CityViews: Government Can Close the Parole-to-Shelter Pipeline

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Xamreb

Clinton Correctional Facility in Dannemora, N.Y.

Every year, 26,000 people are released from prison on parole and come home to New York City. More than 75 percent have histories of substance use and/or mental health needs; many are from abusive or neglectful homes as children and then “graduate” from institutional care into juvenile facilities and adult incarceration.

More than half of people released on parole after serving time for felonies are homelessness and end up in large, dehumanizing barracks-style shelters rife with violence and drug use. These are the very issues that they must overcome to successfully reenter the community. Because of a tangle of federal, state and city regulations and funding decisions, the already limited housing alternatives available to homeless or very low-income individuals are far more limited for people coming home after incarceration.

The consequences are dire. Many stay in the city shelter system at a daily cost of $100 to over $300 depending on the provider. They get pushed out the door in the morning, roam the streets and come back at night, only to be kicked out again the next day. Many relapse into substance abuse. Many are re-arrested or violated on their parole, sometimes on a minor technical violation, and they end up back on Rikers Island where taxpayers pay a whopping $742 a day for those accommodations.

Rikers or a shelter? Neither is a good alternative. Not for community safety. Not for taxpayers. Not for anything.

Surely there’s a better way.

At The Fortune Society we have a program that works for a lot less money than it costs to warehouse someone in a shelter or on Rikers. Called “The Castle,” it’s located in West Harlem and is home to 62 individuals who are homeless and formerly incarcerated.


Read our 2017 investigation

Homecoming with Hurdles: Housing, Health and Work after Incarceration


Residents are required to be involved in 35 hours of constructive activities every week. They undergo daily drug screening. Each person living in our house is involved in group and individual counseling. They get mental health services and substance treatment services. They also get a lot of love, along with high expectations that most live up to.

There is an absolute rule of no violence and no threat of violence. Although many of our residents have violent convictions, we run one of the safest buildings in the City, and we do it without metal detectors or high-security.

We expect the residents to be positive, contributing members of this community – and they are. They transition from our emergency housing phase into our transitional housing. And then, over 80 percent move to permanent housing or other successful placements.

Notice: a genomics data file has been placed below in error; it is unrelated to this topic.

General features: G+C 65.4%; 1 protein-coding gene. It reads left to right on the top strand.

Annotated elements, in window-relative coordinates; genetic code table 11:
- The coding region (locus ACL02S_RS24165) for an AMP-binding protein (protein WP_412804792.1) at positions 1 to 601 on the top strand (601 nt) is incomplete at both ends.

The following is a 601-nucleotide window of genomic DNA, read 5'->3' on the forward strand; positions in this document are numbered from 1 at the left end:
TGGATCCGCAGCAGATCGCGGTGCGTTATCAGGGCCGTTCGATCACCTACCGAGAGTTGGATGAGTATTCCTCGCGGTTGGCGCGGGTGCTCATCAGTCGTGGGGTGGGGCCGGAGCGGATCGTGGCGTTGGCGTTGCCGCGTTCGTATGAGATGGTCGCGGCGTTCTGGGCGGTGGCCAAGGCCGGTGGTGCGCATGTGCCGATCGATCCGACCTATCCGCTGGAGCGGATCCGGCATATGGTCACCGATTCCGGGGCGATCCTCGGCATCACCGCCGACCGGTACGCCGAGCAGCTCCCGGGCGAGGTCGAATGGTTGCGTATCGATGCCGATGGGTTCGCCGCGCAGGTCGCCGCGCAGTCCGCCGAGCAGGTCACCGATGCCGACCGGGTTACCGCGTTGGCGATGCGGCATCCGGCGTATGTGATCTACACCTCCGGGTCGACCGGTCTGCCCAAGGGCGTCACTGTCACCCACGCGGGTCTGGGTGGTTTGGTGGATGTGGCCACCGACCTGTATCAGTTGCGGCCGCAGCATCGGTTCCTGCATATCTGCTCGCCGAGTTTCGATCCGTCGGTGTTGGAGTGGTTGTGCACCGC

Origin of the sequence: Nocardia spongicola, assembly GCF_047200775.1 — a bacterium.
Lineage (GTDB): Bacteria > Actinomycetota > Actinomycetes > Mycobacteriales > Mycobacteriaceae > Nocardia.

What we do costs between $110 and $130 a day – $200 cheaper than some shelters.

Government should be aggressively funding such a cost-effective and beneficial program and looking to replicate it everywhere.

But, according to the federal government, people getting right out of prison who have nowhere to live are not considered homeless and don’t qualify for housing programs supported by the U.S. Department of Housing and Urban Development – a primary funder of homeless housing programs nationwide. This means that every homeless person coming out of prison on parole must first either live in the street or in a shelter to be eligible for HUD-funded housing. A lot of bad things can happen on the street or in a shelter.

Similarly, while we applaud Mayor de Blasio for his commitment to creating 15,000 units of permanent supportive housing over the next few years, these apartments are reserved for chronically homeless people. Because they were locked up and not in the shelter system, people leaving prison are ineligible even if they are elderly with mental health needs and physical disabilities and top the scale in terms of vulnerability.

Funding for housing these individuals is cobbled together from numerous sources. It’s like an alphabet soup jigsaw puzzle trying to match the strict eligibility and funding requirements with the right population—often unsuccessfully.

The solution is clear. Government, at all levels, must recognize that placing more than half of those released on parole in shelters creates a crisis whose human and financial cost is incalculable. The criteria to support eligibility for housing programs should be based on vulnerability and need, not on some arbitrary definitions.

Right now, we are locked in a lose-lose scenario: We spend more only to create more crime, pain and desperation. Being smart about reentry is a win-win proposition: we can spend less, do more good, save lives and make our communities much safer.

JoAnne Page is the president & CEO of The Fortune Society, one of the nation’s most respected nonprofit organizations serving and advocating for formerly incarcerated individuals.

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